Nos. 98 - 102 High Street
This group of buildings were the most northerly to have originally been sited in front of the Cathedral (St. Thomas's Church). They spanned the distance between the narrow access to the church between Nos. 97 and 98 and the eastern end of Golden Lion Lane (now Lombard Street).
There exist very few really useful images of these buildings and those that have survived are either too late or at such an acute angle as to make interpretation difficult. What they are certainly able to tell us is that many of these structures changed significantly between 1842 and the 20th century, but as usual they cannot be very precise about the date of any changes. Compounding our problem is the fact that in 1869/70 Golden Lion Lane was widened to allow through traffic from Portsea to Southsea. In the process the building to the south of the entrance to the lane, No. 102, was largely demolished. Further information is available on our page on the widening of Golden Lion Lane.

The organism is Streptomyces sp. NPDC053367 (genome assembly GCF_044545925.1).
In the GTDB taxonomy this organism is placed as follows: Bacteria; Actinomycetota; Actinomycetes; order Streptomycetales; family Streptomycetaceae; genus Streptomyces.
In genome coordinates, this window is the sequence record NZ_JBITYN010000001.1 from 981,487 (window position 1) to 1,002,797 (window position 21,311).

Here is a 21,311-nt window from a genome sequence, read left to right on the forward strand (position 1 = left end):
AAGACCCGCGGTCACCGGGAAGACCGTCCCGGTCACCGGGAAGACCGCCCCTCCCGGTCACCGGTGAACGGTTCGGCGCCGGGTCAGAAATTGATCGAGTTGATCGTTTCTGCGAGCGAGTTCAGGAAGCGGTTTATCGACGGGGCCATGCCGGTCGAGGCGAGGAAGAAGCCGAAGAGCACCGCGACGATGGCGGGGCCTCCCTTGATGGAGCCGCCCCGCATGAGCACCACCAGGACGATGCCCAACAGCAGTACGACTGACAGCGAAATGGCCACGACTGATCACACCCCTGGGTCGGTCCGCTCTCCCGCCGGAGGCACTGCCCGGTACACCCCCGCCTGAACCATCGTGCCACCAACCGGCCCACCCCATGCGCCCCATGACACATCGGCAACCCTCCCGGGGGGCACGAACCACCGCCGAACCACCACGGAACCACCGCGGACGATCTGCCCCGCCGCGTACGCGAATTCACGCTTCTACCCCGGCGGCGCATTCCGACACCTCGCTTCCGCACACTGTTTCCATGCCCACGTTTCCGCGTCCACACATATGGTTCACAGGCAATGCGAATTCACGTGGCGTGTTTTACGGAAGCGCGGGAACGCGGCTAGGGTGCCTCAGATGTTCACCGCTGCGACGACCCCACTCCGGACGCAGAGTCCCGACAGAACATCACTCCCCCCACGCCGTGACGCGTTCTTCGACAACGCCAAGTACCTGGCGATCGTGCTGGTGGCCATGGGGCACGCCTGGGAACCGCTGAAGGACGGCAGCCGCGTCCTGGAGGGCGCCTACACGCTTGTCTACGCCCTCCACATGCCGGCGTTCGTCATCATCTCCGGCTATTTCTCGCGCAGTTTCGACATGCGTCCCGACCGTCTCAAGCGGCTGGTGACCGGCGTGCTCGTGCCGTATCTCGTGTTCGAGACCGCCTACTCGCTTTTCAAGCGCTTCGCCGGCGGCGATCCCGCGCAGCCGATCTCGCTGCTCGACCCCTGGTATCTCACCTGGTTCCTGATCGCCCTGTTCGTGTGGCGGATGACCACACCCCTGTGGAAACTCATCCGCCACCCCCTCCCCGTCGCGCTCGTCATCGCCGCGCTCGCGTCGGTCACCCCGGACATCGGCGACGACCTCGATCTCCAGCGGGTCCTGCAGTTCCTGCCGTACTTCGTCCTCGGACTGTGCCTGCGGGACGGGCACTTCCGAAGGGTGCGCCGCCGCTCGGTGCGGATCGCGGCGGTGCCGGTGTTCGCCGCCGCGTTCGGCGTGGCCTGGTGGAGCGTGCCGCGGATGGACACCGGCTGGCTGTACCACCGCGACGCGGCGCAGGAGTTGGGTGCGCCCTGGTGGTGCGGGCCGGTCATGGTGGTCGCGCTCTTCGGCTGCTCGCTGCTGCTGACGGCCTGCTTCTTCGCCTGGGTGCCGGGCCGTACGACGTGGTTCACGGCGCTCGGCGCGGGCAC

The four remaining buildings survived in one form or another until World War II, when all were damaged; No. 101 was largely destroyed by a bomb on 10/11 January 1941 when 12 people lost their lives. A memorial plaque now marks the spot where stood No. 101 High Street. The remaining three buildings stood until around 1955 when they were demolished to give a totally uncluttered view of the Cathedral from High Street. The photograph on the left must be one of the last to have been taken of these buildings. The photograph below, right, was taken from the opposite direction, between the world wars, probably in the 1930s. Although rather acute it allows us to confirm that Nos. 98-100 were largely the same structures as were depicted in the Charpentier drawing. The only change above ground floor level seems to be the loss of a first floor bay window to No. 99. There is insufficient detail of No. 101 to enable any conclusion to be drawn about the configuration of the facade but we can deduce that it is not the same building as in the 1842 drawing - it is too tall, higher even that No. 100.